This post is part of a series delving into the details of the JSR-352 (Java Batch) specification. Each post examines a very specific part of the specification and looks at how it works and how you might use it in a real batch application.To start at the beginning, follow the link to the first post.
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One approach to integrating Liberty Java Batch applications with an Enterprise Scheduler is to have the scheduler execute a script that, in turn, uses the
batchManager (or on z/OS
batchManagerZos) Command Line Interface to submit a job.
That seems simple enough, but there are a few things you’ll want to consider. First of all, you should be sure to specify that you want the CLI to wait for the job to complete. Otherwise the CLI will submit the job and return and the script will end. To the Enterprise Scheduler that looks like the job finished and it will be free to go do whatever comes next when, in fact, the job is still running over in Liberty somewhere.
You also want to consider whether or not you want the job output in the output from the script. We haven’t talked about joblog processing yet, but for now just know that it is possible to get the output from the job back from the invocation of the CLI, if you want it. If you do, then it will end up in the output from the script (the CLI basically prints whatever log it gets back). That will make the job output available as part of the script output and thus available to the Enterprise Scheduler, if that helps. Otherwise it still exists and is accessible later but having it where the scheduler expects it to be might make things simpler for operations.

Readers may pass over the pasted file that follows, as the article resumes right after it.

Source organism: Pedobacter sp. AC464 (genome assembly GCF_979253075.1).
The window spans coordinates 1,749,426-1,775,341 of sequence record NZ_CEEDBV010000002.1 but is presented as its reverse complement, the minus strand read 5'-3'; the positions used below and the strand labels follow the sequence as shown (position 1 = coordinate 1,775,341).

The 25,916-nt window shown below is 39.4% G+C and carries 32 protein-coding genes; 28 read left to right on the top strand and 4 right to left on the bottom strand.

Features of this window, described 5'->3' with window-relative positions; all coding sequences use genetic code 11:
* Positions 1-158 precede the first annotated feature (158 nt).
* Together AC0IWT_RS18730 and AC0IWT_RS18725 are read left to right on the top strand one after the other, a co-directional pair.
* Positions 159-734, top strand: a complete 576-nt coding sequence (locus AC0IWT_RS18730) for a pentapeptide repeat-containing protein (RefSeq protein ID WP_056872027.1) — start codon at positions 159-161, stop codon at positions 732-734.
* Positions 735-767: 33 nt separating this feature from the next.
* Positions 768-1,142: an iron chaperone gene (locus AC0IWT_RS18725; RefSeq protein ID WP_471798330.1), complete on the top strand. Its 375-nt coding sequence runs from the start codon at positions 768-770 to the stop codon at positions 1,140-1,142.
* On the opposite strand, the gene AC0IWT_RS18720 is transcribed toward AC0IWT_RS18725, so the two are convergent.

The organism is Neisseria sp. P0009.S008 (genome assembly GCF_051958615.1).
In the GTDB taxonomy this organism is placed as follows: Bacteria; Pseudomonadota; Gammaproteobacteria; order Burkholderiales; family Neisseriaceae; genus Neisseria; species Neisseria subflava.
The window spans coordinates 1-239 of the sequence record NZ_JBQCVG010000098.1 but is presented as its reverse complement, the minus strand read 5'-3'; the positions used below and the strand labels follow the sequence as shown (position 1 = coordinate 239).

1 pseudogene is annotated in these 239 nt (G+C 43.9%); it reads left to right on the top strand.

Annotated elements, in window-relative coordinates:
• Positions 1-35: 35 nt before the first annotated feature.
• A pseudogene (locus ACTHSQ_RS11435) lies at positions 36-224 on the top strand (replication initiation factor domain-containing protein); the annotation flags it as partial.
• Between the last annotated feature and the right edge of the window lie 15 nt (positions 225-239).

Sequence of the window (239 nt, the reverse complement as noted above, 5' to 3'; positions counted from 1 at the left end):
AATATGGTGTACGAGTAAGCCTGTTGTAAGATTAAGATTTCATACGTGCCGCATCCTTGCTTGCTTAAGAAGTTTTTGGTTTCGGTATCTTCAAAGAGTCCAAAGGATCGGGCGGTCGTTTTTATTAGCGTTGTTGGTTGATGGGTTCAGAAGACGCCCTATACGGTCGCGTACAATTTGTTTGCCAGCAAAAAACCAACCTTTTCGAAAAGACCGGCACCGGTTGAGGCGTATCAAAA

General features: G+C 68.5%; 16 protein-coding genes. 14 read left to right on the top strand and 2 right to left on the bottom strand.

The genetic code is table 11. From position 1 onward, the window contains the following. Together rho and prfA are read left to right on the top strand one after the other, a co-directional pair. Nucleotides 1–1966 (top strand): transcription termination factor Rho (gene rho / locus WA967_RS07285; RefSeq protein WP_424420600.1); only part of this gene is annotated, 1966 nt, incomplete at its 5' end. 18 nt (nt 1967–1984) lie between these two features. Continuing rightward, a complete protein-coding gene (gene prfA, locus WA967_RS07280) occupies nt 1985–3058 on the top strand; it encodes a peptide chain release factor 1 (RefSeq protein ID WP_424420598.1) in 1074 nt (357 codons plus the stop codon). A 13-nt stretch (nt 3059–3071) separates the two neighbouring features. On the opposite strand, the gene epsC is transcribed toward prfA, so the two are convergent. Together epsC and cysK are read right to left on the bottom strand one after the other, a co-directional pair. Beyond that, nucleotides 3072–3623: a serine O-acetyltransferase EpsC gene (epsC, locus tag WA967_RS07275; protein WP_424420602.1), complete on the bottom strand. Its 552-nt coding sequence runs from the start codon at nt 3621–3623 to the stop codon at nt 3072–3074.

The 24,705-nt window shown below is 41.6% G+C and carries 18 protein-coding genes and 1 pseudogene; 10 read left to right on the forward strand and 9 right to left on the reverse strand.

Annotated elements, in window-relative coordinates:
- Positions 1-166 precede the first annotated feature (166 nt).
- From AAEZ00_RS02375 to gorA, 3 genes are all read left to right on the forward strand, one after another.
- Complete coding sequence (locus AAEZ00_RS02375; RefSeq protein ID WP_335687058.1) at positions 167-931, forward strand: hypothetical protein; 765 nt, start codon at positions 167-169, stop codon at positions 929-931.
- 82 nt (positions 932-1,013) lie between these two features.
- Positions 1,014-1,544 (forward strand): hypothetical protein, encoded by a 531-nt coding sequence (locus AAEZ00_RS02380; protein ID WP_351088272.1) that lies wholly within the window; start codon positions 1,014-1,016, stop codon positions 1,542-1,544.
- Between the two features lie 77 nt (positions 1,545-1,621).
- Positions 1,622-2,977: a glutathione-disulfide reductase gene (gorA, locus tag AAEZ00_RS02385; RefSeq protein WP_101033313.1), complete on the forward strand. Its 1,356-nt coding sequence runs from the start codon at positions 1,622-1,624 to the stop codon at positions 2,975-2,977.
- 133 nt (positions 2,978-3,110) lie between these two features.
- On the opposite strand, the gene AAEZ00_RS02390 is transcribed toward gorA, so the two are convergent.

Another consideration is restart processing. If the job fails, you might want your scheduler to know about that and automatically restart the job. How does that work? The CLI has a parameter that allows you to specify a restart file. The CLI will write information (the job instance ID) into that file when it initially submits the job. On the other hand, if the CLI finds a job instance ID in the file already, it will assume you want that job restarted and will perform a restart operation instead.
That means the name of that restart file needs to be associated with this particular job instance as known by the Enterprise Scheduler. For example, if the scheduler runs a particular job every Tuesday, then you’d want the date of THIS Tuesday to be part of the file name. If the job fails and needs to be restarted, you want the scheduler to use the file with that date and not a new file, so the failed job gets restarted. Successful completion of a job will clear out the restart file.
On z/OS there is some weirdness with return code handling from BPXBATCH (the utility you’d likely use to launch a script). I won’t go into the details here, but you need to take some special care.
There are samples of using both
batchManagerZos from scripts in GitHub in the